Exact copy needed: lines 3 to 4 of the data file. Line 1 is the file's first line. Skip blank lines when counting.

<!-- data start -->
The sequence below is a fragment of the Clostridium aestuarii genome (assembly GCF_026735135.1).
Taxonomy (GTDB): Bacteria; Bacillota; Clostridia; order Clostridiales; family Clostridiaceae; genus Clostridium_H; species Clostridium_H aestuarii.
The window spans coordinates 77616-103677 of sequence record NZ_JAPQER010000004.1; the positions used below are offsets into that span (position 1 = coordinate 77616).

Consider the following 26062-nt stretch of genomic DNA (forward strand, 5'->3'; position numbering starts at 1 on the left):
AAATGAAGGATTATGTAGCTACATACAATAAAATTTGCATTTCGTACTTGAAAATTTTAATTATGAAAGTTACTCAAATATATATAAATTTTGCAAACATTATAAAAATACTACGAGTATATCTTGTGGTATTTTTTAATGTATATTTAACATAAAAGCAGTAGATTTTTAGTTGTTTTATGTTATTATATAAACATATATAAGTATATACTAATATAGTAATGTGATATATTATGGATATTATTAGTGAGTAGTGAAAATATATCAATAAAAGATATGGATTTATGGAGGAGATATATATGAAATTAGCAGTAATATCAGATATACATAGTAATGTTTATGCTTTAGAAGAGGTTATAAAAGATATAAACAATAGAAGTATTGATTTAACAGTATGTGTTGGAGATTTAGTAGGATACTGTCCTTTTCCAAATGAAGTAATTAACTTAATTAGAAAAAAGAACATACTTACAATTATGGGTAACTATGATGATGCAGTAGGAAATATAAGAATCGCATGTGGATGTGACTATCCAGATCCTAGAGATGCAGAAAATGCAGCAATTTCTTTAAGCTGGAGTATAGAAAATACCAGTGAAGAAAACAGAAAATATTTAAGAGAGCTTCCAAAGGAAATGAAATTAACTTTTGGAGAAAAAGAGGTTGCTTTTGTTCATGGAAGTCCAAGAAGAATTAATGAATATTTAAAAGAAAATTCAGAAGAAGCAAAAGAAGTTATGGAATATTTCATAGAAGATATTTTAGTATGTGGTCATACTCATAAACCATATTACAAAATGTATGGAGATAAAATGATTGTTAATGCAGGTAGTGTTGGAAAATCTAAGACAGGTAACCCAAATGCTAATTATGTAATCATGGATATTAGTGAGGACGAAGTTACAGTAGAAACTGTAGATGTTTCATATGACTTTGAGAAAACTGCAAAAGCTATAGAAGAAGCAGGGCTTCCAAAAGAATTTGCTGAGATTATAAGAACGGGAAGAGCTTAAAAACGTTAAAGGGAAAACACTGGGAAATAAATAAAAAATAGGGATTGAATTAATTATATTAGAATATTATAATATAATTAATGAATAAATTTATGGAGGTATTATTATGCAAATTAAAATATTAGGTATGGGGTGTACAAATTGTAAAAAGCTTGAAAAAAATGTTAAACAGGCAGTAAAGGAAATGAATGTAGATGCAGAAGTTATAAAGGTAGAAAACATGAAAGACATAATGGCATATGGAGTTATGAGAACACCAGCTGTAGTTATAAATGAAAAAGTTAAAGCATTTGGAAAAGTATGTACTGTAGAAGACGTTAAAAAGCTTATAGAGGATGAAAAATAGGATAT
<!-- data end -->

The window spans coordinates 77616-103677 of sequence record NZ_JAPQER010000004.1; the positions used below are offsets into that span (position 1 = coordinate 77616).

Consider the following 26062-nt stretch of genomic DNA (forward strand, 5'->3'; position numbering starts at 1 on the left):